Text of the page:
General English


  • noun the self-control needed to do a job
  • verb to punish an employee for misconduct

Information & Library Science

  • noun a field of academic study


  • noun control which an army has over its soldiers’ actions and behaviour
  • noun rules and regulations which maintain control


  • noun the ability to behave in a controlled and calm way even in a difficult or stressful situation
  • noun mental self-control used in directing or changing behaviour, learning something or training for something
  • noun a particular field of activity within a wider context, e.g. the discipline of javelin within athletics or of the parallel bars within gymnastics

Origin & History of “discipline”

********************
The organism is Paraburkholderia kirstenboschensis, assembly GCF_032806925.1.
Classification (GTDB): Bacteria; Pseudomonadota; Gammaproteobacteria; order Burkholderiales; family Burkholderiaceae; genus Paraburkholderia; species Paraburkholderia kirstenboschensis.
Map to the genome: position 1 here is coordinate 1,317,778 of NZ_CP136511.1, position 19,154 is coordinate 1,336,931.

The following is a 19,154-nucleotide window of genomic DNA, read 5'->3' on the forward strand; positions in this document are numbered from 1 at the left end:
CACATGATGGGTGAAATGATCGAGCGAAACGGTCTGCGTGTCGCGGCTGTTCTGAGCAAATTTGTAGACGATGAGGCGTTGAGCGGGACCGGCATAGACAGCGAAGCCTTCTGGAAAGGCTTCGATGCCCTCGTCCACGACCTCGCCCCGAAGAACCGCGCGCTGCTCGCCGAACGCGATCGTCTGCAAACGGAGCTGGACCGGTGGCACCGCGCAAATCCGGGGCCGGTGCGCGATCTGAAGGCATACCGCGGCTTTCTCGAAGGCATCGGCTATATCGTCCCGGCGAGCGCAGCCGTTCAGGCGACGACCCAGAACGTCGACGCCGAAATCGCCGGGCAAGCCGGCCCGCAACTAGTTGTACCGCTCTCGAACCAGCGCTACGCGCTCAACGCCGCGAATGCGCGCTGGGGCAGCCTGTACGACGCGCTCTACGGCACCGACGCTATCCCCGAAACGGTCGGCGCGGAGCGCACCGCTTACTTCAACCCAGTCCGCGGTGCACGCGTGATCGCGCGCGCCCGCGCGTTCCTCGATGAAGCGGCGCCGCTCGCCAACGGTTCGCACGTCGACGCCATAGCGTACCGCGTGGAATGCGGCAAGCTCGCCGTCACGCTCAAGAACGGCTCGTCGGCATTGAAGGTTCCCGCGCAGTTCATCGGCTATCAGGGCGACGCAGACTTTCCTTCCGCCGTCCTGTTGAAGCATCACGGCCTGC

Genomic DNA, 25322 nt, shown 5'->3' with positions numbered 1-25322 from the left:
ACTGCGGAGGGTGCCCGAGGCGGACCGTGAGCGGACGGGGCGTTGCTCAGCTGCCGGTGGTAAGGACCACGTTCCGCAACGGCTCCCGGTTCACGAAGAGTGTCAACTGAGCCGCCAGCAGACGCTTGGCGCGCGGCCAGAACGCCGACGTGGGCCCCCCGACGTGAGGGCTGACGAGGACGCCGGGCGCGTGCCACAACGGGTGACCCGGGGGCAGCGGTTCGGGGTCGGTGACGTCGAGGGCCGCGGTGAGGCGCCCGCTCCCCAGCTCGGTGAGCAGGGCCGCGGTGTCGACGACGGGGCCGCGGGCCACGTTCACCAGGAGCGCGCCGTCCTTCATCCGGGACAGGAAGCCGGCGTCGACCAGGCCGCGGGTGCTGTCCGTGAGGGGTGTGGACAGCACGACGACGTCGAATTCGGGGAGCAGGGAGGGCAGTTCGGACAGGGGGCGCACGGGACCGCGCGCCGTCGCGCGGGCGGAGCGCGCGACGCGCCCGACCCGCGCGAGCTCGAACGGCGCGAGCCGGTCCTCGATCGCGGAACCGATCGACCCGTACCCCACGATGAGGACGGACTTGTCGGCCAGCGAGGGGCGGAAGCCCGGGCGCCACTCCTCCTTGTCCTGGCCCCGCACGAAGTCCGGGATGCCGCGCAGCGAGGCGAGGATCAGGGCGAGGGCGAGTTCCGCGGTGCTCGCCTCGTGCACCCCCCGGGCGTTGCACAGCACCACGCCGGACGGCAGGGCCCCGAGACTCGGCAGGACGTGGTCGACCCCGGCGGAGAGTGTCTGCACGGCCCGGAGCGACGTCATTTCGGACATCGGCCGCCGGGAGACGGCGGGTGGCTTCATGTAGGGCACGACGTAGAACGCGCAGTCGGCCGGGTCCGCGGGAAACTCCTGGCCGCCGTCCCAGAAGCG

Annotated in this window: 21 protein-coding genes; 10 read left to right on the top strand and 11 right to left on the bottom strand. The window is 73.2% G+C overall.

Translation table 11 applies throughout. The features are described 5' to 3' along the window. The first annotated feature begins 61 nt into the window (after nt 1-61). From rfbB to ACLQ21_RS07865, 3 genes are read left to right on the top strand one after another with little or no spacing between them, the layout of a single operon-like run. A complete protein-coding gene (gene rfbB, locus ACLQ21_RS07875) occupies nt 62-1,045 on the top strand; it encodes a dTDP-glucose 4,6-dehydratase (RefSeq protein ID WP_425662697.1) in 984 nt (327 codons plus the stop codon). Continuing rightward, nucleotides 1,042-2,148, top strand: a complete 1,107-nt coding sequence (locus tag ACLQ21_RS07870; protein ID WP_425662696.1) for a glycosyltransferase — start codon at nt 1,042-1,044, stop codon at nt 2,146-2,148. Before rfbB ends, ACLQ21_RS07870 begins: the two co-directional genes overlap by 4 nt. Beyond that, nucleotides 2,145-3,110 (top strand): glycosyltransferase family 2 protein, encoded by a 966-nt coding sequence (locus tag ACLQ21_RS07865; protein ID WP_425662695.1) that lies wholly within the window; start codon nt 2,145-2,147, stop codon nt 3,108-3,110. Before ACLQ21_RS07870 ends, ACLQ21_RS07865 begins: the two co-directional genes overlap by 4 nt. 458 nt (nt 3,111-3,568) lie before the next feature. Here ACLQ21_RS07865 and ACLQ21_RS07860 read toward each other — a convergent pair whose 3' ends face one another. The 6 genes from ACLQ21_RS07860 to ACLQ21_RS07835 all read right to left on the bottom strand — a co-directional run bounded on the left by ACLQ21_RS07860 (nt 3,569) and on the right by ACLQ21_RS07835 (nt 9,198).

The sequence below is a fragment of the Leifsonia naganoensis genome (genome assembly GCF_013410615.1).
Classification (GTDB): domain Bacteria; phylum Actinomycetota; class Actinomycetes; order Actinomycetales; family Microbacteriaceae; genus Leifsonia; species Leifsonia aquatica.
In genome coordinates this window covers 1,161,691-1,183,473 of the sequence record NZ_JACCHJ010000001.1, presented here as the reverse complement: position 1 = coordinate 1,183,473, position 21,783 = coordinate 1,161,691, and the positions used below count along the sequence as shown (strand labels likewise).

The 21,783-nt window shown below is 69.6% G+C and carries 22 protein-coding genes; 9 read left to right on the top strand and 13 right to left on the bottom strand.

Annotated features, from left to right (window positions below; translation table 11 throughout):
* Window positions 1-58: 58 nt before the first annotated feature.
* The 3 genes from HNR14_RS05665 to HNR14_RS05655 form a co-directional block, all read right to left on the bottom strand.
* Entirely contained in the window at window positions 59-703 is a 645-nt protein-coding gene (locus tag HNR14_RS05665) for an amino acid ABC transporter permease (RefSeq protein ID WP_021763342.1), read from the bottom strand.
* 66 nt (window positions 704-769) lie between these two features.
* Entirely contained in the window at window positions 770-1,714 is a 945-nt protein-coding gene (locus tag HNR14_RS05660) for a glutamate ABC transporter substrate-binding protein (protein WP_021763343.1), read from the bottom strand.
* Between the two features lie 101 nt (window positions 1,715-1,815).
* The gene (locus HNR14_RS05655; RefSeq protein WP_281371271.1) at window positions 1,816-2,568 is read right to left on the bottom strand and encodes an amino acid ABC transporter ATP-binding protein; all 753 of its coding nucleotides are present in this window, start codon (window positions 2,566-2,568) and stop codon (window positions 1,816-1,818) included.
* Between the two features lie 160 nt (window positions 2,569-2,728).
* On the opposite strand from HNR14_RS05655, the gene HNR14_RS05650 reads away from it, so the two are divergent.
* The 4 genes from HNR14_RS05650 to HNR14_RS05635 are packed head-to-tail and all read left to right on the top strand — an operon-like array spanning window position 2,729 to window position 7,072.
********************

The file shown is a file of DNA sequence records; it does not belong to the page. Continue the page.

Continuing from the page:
The Latin word for ‘learner’ was discipulus, a derivative of the verb discere ‘learn’ (which was related to docēre ‘teach’, source of English doctor, doctrine, and document). English acquired the word in Anglo-Saxon times, as discipul, and it was subsequently reformulated as disciple on the model of Old French deciple. Derived from discipulus was the noun disciplīna ‘instruction, knowledge’. Its meaning developed gradually into ‘maintenance of order (necessary for giving instruction)’, the sense in which the word first entered English (via Old French discipline).